However, the invaluable services of Sardar Patel were available to independent India for just 3 years. The brave son of India died on 15 December 1950 (aged 75), after suffering a massive heart attack.
Sardar Vallabhbhai Patel’s role in the Integration of the princely states
Sardar Patel despite his failing health and age never lost sight of the larger purpose of creating United India. As India’s first Home Minister and Deputy Prime Minister, Sardar Patel played a key role in the integration of about 565 princely states into the Indian Union.
Few princely states like Travancore, Hyderabad, Junagadh, Bhopal and Kashmir were averse to joining the state of India.
Sardar Patel worked tirelessly to build a consensus with the princely states but did not hesitate in employing methods of Sama, Dama, Dand and Bhed where ever necessary.
He had used force to annex princely states of Junagadh ruled by Nawab and Hyderabad ruled by Nizam, both of whom had wished not to merge their respective states with the Union of India.
Sardar Vallabhbhai Patel stitched the princely states along with British Indian territory and prevented the balkanization of India.
Sardar Vallabhbhai Patel and All-India Services like IAS
Sardar Patel was of the opinion that we will not have a united India if we do not have a good all-India Service.
Patel was clearly conscious of the fact that independent India needed ‘a steel frame to run its civil, military, and administrative bureaucracy. His faith in institutional mechanisms like having an organized command-based army and a systemized bureaucracy proved to be a blessing.’
His exhortation to the probationers to maintain utmost impartiality and incorruptibility of administration is as relevant today as it was then.
Sardar Vallabhbhai Patel as the first Prime Minister of India?
In the AICC Session of 15th January 1942 held at Wardha, Gandhiji formally designated Jawaharlal Nehru as his political successor. In Gandhiji’s own words “… not Rajaji, not Sardar Vallabhabhai, but Jawaharlal will be my successor…When I am gone, he will speak my language”.
Thus, it can be seen that it was none other than Gandhiji who wanted Nehru to lead India, apart from the masses. Patel always listened and obeyed Gandhi – who himself had no political ambitions in free India.
However, for the post of Congress Presidentship in 1946, Pradesh Congress Committees (PCCs) had a different choice – Patel. Even though Nehru had a great mass appeal, and a broader vision about the world, 12 out of 15 PCCs favoured Patel as Congress President. Patel’s qualities – as a great executive, organizer and leader – were widely appreciated.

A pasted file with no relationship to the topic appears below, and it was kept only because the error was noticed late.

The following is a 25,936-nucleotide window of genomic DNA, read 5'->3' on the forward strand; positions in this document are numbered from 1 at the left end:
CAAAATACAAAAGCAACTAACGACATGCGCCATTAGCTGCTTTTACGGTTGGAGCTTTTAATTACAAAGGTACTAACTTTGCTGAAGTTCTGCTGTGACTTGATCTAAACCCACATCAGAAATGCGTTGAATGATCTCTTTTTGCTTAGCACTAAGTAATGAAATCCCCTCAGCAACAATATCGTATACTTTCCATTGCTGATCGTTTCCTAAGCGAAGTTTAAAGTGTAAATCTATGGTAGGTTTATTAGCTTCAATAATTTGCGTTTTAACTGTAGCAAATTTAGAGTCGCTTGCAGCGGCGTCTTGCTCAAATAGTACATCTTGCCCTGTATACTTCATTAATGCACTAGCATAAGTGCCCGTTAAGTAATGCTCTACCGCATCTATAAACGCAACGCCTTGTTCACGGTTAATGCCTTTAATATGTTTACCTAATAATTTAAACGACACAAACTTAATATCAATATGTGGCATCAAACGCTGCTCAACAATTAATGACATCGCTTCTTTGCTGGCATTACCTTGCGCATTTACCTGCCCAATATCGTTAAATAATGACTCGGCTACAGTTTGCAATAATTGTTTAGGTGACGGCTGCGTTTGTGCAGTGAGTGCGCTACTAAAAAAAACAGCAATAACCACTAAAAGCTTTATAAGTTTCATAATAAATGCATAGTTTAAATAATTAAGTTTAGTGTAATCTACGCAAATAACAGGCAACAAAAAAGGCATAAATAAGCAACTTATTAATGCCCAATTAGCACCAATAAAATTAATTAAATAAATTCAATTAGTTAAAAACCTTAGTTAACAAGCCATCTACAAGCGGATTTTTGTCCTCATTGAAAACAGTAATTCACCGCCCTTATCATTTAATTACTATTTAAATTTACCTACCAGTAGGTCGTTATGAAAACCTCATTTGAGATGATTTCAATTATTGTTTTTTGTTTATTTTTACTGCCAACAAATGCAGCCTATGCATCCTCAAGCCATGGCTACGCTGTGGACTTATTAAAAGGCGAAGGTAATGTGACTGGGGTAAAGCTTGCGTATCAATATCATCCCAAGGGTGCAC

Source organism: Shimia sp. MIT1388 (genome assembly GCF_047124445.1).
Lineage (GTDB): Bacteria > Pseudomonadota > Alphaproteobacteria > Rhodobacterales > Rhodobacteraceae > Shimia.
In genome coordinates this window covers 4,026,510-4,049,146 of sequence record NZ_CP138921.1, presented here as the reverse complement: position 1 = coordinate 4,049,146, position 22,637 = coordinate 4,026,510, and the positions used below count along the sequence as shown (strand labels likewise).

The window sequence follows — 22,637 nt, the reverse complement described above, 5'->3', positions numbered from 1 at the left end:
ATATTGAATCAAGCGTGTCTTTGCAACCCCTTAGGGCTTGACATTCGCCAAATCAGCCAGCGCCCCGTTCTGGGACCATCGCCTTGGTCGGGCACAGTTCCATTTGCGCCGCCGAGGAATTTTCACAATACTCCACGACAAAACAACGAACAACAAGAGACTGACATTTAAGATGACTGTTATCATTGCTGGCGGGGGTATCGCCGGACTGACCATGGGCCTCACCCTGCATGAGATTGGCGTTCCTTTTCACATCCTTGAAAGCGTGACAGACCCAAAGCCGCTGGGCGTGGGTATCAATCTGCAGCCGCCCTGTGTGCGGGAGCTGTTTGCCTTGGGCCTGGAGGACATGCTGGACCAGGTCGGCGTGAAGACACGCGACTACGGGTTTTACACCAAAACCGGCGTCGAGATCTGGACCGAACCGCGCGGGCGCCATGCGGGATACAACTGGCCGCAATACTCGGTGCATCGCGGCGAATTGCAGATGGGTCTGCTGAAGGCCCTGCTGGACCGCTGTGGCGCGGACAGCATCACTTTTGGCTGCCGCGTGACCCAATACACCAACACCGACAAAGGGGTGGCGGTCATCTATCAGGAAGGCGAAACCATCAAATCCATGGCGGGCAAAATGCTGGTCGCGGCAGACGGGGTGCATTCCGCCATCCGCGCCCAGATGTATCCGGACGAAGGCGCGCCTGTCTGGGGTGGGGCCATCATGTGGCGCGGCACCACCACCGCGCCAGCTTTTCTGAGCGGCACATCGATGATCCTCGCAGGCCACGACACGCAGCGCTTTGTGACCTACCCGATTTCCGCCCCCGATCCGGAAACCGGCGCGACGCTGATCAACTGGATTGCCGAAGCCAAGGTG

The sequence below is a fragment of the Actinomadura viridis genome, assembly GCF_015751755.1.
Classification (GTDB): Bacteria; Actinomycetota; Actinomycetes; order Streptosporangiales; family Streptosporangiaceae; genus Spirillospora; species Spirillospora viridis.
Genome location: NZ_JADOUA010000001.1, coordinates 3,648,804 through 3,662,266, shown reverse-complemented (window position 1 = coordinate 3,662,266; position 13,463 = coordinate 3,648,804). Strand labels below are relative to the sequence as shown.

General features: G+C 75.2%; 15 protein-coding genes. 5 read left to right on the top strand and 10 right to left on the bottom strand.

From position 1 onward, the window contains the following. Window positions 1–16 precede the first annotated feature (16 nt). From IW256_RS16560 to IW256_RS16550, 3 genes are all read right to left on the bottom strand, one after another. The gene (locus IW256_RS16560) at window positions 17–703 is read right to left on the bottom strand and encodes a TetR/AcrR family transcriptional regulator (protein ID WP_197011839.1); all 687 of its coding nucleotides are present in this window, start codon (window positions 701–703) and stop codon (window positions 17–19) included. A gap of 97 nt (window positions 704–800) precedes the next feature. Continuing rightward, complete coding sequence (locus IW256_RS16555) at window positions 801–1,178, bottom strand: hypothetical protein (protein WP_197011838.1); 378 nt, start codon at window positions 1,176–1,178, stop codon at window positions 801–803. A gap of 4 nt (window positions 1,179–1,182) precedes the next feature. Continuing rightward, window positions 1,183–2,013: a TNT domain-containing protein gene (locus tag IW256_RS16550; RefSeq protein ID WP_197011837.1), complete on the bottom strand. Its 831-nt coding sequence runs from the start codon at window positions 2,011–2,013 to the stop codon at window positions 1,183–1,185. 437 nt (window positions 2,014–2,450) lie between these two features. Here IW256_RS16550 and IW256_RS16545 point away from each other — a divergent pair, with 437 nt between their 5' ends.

When Nehru came to know about the PCCs choice, he remained silent. Mahatma Gandhi felt that “Jawaharlal will not take second place”, and he asked Patel to withdraw his nomination for Congress President. Patel, as always, obeyed Gandhi. Nehru took over as Congress President for a short period of time in 1946, before handing over the responsibility to J.B.Kriplani.
For Nehru, the Prime Ministership of Free India was just an extension of his role in the interim cabinet.
It was Jawaharlal Nehru who headed the interim government of India from 2nd September 1946 to 15th August 1947. Nehru was the Vice-President of the Viceroy’s Executive Council with powers of the Prime Minister. Vallabhbhai Patel held the second-most powerful position in the Council, heading the Department of Home Affairs and Department of Information and Broadcasting.
On August 1, 1947, two weeks before India became independent, Nehru wrote to Patel a letter asking him to join the cabinet. Nehru, however, indicated that he already consider Patel as the strongest pillar of the Cabinet. Patel replied guaranteeing unquestioned loyalty and devotion. He had also mentioned that their combination is unbreakable and therein lies their strength.
Nehru and Patel
Nehru and Patel was a rare combination. They complemented each other. The two great leaders of the Indian National Congress had mutual admiration and respect. There were differences in approach – but the end goal for both was to find what is best for India.
The differences of opinion were mostly regarding the Congress hierarchy, working style, or ideologies. Within Congress – Nehru was widely considered Left-wing (socialism) while Patel’s ideologies were aligned with the Right-wing (capitalism).
There were differences in the choice of Congress presidential candidates in 1950 between Nehru and Patel. Nehru supported J.B. Kriplani. Patel’s choice was Purushottam Das Tandon. In the end, Kriplani was defeated by Patel’s candidate Purushottam Das Tandon.
However, it should be noted that the differences were never big enough to result in a major split in Congress or the Government.
Gandhi and Patel
Patel was always loyal to Gandhi. However, he differed with Gandhiji on certain issues.
Following Gandhiji’s assassination, he said: “I claim to be nothing more than an obedient soldier of him like the millions who obeyed his call. There was a time when everyone used to call me his blind follower. But, both he and I knew that I followed him because our convictions tallied”.
Patel and Somnath Temple